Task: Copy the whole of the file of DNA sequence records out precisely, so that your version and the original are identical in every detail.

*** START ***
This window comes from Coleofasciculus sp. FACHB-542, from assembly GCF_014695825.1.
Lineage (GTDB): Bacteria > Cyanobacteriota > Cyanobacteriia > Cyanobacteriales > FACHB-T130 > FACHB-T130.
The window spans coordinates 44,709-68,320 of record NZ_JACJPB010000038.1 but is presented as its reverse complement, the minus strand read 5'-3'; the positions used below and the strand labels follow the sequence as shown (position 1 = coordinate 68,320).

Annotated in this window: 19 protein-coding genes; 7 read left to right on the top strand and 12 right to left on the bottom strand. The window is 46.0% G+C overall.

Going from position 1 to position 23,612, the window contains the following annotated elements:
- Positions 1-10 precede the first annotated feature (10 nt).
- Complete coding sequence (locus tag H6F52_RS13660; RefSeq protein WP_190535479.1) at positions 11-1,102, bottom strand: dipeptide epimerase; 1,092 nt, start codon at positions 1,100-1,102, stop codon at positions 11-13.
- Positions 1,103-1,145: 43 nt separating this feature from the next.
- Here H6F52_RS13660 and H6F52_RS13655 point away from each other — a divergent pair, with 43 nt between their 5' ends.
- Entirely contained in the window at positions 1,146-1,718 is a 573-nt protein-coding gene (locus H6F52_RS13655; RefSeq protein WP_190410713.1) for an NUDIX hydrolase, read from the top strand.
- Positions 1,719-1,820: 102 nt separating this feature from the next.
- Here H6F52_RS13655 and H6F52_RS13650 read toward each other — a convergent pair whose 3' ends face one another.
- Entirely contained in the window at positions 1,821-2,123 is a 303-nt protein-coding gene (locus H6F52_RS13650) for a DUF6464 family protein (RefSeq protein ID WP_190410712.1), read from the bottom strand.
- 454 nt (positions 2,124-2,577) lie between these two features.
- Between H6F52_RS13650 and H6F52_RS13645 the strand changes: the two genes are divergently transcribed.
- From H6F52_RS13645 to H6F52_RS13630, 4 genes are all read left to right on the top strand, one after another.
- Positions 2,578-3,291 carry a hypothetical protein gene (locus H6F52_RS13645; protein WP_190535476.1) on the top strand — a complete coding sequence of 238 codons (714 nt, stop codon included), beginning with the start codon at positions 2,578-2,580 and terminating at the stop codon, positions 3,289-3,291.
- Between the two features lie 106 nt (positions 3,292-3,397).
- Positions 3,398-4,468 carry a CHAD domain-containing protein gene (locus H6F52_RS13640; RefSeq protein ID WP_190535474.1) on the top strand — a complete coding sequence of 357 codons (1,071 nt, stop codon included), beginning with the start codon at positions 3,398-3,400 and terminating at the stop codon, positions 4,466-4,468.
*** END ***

This window comes from Coleofasciculus sp. FACHB-542, from assembly GCF_014695825.1.
Lineage (GTDB): Bacteria > Cyanobacteriota > Cyanobacteriia > Cyanobacteriales > FACHB-T130 > FACHB-T130.
The window spans coordinates 44,709-68,320 of record NZ_JACJPB010000038.1 but is presented as its reverse complement, the minus strand read 5'-3'; the positions used below and the strand labels follow the sequence as shown (position 1 = coordinate 68,320).

Annotated in this window: 19 protein-coding genes; 7 read left to right on the top strand and 12 right to left on the bottom strand. The window is 46.0% G+C overall.

Going from position 1 to position 23,612, the window contains the following annotated elements:
- Positions 1-10 precede the first annotated feature (10 nt).
- Complete coding sequence (locus tag H6F52_RS13660; RefSeq protein WP_190535479.1) at positions 11-1,102, bottom strand: dipeptide epimerase; 1,092 nt, start codon at positions 1,100-1,102, stop codon at positions 11-13.
- Positions 1,103-1,145: 43 nt separating this feature from the next.
- Here H6F52_RS13660 and H6F52_RS13655 point away from each other — a divergent pair, with 43 nt between their 5' ends.
- Entirely contained in the window at positions 1,146-1,718 is a 573-nt protein-coding gene (locus H6F52_RS13655; RefSeq protein WP_190410713.1) for an NUDIX hydrolase, read from the top strand.
- Positions 1,719-1,820: 102 nt separating this feature from the next.
- Here H6F52_RS13655 and H6F52_RS13650 read toward each other — a convergent pair whose 3' ends face one another.
- Entirely contained in the window at positions 1,821-2,123 is a 303-nt protein-coding gene (locus H6F52_RS13650) for a DUF6464 family protein (RefSeq protein ID WP_190410712.1), read from the bottom strand.
- 454 nt (positions 2,124-2,577) lie between these two features.
- Between H6F52_RS13650 and H6F52_RS13645 the strand changes: the two genes are divergently transcribed.
- From H6F52_RS13645 to H6F52_RS13630, 4 genes are all read left to right on the top strand, one after another.
- Positions 2,578-3,291 carry a hypothetical protein gene (locus H6F52_RS13645; protein WP_190535476.1) on the top strand — a complete coding sequence of 238 codons (714 nt, stop codon included), beginning with the start codon at positions 2,578-2,580 and terminating at the stop codon, positions 3,289-3,291.
- Between the two features lie 106 nt (positions 3,292-3,397).
- Positions 3,398-4,468 carry a CHAD domain-containing protein gene (locus H6F52_RS13640; RefSeq protein ID WP_190535474.1) on the top strand — a complete coding sequence of 357 codons (1,071 nt, stop codon included), beginning with the start codon at positions 3,398-3,400 and terminating at the stop codon, positions 4,466-4,468.